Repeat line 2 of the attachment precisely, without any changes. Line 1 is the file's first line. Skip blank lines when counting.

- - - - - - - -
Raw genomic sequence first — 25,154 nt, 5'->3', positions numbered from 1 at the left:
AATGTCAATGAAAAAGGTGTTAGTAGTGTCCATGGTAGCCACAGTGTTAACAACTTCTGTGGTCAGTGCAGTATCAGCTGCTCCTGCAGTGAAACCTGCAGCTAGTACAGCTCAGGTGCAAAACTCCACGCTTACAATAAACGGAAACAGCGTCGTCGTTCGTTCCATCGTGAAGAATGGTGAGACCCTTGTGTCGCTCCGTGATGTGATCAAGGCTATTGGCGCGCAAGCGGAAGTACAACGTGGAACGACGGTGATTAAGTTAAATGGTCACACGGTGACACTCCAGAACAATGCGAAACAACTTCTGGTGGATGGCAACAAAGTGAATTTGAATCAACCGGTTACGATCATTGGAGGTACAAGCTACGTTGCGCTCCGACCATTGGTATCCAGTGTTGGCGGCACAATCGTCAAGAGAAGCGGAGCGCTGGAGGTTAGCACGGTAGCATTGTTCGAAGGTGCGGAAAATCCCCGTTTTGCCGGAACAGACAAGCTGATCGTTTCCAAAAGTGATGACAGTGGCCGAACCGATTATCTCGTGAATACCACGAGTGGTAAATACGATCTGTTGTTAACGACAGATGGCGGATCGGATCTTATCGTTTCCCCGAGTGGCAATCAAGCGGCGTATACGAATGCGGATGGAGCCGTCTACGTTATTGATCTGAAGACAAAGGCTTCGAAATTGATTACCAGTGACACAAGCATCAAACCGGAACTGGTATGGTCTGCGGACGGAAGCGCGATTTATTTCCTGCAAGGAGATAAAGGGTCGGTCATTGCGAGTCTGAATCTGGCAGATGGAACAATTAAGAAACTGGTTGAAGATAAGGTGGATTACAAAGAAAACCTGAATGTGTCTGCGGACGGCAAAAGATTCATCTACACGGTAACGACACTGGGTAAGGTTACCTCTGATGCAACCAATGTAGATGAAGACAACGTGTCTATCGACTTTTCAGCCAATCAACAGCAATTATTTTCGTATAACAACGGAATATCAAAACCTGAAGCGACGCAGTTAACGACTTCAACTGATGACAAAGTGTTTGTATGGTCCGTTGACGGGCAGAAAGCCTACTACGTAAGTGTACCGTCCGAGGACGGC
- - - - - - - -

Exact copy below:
AATGTCAATGAAAAAGGTGTTAGTAGTGTCCATGGTAGCCACAGTGTTAACAACTTCTGTGGTCAGTGCAGTATCAGCTGCTCCTGCAGTGAAACCTGCAGCTAGTACAGCTCAGGTGCAAAACTCCACGCTTACAATAAACGGAAACAGCGTCGTCGTTCGTTCCATCGTGAAGAATGGTGAGACCCTTGTGTCGCTCCGTGATGTGATCAAGGCTATTGGCGCGCAAGCGGAAGTACAACGTGGAACGACGGTGATTAAGTTAAATGGTCACACGGTGACACTCCAGAACAATGCGAAACAACTTCTGGTGGATGGCAACAAAGTGAATTTGAATCAACCGGTTACGATCATTGGAGGTACAAGCTACGTTGCGCTCCGACCATTGGTATCCAGTGTTGGCGGCACAATCGTCAAGAGAAGCGGAGCGCTGGAGGTTAGCACGGTAGCATTGTTCGAAGGTGCGGAAAATCCCCGTTTTGCCGGAACAGACAAGCTGATCGTTTCCAAAAGTGATGACAGTGGCCGAACCGATTATCTCGTGAATACCACGAGTGGTAAATACGATCTGTTGTTAACGACAGATGGCGGATCGGATCTTATCGTTTCCCCGAGTGGCAATCAAGCGGCGTATACGAATGCGGATGGAGCCGTCTACGTTATTGATCTGAAGACAAAGGCTTCGAAATTGATTACCAGTGACACAAGCATCAAACCGGAACTGGTATGGTCTGCGGACGGAAGCGCGATTTATTTCCTGCAAGGAGATAAAGGGTCGGTCATTGCGAGTCTGAATCTGGCAGATGGAACAATTAAGAAACTGGTTGAAGATAAGGTGGATTACAAAGAAAACCTGAATGTGTCTGCGGACGGCAAAAGATTCATCTACACGGTAACGACACTGGGTAAGGTTACCTCTGATGCAACCAATGTAGATGAAGACAACGTGTCTATCGACTTTTCAGCCAATCAACAGCAATTATTTTCGTATAACAACGGAATATCAAAACCTGAAGCGACGCAGTTAACGACTTCAACTGATGACAAAGTGTTTGTATGGTCCGTTGACGGGCAGAAAGCCTACTACGTAAGTGTACCGTCCGAGGACGGC